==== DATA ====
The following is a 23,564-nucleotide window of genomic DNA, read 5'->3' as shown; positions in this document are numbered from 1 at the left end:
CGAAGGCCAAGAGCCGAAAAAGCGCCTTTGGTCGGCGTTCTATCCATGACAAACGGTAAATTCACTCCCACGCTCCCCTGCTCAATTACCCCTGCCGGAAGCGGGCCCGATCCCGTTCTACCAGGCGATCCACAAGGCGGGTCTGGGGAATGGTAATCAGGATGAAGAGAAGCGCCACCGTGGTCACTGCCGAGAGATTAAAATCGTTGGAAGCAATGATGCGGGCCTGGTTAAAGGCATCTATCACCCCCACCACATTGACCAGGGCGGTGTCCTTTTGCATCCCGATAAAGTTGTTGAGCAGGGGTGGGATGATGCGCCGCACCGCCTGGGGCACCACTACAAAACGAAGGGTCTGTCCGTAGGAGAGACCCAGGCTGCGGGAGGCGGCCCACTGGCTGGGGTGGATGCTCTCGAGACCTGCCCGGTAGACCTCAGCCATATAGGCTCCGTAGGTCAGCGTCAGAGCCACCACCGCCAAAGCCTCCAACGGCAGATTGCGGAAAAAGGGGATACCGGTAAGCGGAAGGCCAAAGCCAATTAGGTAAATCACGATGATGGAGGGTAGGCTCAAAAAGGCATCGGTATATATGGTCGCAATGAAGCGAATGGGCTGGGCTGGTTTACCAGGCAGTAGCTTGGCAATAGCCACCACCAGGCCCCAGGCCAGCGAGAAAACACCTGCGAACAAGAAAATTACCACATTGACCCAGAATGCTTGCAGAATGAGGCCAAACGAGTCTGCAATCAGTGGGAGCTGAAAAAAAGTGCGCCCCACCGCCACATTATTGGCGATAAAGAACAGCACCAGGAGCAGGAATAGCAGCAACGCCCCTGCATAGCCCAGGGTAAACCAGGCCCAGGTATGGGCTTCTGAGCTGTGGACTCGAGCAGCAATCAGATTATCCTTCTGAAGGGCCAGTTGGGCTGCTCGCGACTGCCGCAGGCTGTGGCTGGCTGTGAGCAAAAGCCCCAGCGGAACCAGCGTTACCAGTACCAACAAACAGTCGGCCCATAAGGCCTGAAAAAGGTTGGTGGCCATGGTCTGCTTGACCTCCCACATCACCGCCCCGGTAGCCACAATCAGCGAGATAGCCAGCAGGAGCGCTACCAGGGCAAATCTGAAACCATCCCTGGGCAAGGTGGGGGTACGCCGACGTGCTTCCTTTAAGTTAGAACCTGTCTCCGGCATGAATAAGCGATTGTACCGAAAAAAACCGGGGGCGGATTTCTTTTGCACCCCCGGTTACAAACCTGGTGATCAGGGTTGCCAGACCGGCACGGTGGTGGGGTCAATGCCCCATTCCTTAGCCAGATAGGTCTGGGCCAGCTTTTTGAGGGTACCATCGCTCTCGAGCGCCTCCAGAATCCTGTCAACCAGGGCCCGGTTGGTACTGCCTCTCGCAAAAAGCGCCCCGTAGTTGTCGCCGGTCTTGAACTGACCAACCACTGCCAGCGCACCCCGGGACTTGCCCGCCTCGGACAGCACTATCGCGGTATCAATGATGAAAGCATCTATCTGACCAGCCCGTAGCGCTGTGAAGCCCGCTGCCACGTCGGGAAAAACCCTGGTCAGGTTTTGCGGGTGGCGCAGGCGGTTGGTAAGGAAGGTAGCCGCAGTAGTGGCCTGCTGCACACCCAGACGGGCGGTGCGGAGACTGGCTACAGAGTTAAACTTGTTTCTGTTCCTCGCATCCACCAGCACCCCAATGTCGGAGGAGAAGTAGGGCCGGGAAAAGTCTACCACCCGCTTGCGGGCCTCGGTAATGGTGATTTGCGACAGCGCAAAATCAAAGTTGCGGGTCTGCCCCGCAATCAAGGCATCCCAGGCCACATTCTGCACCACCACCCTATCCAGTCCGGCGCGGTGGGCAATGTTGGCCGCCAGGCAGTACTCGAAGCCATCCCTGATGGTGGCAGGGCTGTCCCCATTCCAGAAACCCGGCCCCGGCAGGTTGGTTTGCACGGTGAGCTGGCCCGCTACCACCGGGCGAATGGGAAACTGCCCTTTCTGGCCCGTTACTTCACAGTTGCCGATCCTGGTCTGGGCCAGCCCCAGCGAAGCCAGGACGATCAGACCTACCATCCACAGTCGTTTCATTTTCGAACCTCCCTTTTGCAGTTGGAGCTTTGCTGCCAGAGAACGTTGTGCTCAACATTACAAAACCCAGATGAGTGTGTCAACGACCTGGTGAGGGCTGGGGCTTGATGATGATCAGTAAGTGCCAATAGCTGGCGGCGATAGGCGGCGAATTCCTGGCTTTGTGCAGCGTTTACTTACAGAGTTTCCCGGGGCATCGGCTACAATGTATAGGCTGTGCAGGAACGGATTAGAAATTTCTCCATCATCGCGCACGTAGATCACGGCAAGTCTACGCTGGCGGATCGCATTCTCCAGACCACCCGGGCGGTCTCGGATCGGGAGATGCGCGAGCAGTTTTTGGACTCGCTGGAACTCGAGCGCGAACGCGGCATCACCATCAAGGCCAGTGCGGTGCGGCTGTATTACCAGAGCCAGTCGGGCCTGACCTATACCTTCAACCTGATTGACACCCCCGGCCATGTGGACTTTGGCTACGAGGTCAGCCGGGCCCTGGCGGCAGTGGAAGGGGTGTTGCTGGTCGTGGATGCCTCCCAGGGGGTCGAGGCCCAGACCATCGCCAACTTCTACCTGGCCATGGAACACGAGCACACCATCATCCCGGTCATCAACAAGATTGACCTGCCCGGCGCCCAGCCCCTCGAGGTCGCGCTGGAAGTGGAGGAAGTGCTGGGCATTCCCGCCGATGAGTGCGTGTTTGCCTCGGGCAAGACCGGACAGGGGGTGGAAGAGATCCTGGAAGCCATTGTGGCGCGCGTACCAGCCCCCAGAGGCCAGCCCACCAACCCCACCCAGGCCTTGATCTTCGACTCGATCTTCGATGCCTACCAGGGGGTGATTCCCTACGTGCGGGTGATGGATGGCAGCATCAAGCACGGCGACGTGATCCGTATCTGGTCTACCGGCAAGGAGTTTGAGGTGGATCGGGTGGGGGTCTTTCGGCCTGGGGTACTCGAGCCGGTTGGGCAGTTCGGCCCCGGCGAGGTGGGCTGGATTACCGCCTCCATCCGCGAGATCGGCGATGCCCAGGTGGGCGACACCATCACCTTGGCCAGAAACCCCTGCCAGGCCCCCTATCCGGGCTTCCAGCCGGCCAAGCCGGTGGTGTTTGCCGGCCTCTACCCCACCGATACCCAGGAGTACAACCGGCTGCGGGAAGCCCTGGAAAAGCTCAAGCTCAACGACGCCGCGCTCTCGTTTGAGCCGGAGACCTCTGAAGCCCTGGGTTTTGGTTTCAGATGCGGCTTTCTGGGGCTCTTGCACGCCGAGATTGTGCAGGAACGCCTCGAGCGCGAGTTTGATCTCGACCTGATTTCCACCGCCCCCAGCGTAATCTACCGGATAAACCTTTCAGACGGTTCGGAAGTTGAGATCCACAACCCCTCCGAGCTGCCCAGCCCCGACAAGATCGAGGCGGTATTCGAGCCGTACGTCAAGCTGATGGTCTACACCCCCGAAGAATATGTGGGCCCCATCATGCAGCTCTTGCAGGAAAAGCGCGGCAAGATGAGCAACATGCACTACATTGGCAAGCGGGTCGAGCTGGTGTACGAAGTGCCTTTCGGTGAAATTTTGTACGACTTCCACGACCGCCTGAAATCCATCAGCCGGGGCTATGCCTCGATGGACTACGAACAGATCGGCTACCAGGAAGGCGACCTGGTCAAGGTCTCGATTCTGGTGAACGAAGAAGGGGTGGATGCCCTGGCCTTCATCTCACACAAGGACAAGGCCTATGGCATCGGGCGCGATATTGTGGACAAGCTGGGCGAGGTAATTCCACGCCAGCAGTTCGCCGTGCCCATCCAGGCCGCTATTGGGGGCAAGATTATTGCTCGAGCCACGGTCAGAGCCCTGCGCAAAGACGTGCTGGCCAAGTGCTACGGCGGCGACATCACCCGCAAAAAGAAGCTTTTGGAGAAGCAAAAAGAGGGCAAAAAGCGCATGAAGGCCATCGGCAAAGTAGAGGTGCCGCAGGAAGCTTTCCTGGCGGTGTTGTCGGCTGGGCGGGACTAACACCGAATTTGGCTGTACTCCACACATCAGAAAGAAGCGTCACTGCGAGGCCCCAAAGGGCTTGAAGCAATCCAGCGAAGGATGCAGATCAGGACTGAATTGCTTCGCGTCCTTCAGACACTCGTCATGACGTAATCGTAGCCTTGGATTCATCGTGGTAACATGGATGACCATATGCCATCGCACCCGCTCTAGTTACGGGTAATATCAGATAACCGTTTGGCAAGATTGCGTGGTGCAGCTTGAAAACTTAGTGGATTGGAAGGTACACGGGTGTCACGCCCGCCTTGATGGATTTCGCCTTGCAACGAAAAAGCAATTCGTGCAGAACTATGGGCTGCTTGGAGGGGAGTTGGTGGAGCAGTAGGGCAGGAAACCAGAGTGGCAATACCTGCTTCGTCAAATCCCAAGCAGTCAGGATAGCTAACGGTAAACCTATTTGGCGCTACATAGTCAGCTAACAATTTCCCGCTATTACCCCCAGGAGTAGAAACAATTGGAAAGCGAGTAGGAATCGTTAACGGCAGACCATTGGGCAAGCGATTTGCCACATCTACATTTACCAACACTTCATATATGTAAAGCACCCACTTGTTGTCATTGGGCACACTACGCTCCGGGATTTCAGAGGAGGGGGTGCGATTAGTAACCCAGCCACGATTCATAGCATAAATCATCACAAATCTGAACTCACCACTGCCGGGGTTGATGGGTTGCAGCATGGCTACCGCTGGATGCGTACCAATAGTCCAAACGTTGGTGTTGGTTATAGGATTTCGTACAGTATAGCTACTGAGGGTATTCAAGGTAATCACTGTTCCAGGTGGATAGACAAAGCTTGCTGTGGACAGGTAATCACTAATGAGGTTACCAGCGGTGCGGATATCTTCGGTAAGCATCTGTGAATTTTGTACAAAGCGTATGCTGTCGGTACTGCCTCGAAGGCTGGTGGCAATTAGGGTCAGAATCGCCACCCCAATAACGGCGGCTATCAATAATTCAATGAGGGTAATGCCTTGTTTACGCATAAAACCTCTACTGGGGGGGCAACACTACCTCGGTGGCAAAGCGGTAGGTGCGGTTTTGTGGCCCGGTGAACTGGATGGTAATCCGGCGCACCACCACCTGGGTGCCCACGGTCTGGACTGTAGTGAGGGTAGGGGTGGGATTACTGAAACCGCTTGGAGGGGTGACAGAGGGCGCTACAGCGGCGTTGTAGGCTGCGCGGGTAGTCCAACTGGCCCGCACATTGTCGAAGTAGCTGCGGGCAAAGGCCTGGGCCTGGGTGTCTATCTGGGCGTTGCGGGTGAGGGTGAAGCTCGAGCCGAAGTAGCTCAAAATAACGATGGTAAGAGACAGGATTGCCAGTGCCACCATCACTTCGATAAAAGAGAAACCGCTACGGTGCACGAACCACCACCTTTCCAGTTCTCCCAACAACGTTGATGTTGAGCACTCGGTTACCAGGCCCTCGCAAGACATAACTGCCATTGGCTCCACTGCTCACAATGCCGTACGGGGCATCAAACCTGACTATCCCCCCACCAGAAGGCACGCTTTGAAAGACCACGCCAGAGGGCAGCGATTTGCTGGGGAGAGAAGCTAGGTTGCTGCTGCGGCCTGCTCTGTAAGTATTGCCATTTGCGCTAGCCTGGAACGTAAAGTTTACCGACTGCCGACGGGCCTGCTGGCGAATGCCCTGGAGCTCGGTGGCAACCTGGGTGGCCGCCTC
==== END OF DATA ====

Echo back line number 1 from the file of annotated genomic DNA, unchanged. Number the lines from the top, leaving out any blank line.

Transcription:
The following is a 23,564-nucleotide window of genomic DNA, read 5'->3' as shown; positions in this document are numbered from 1 at the left end: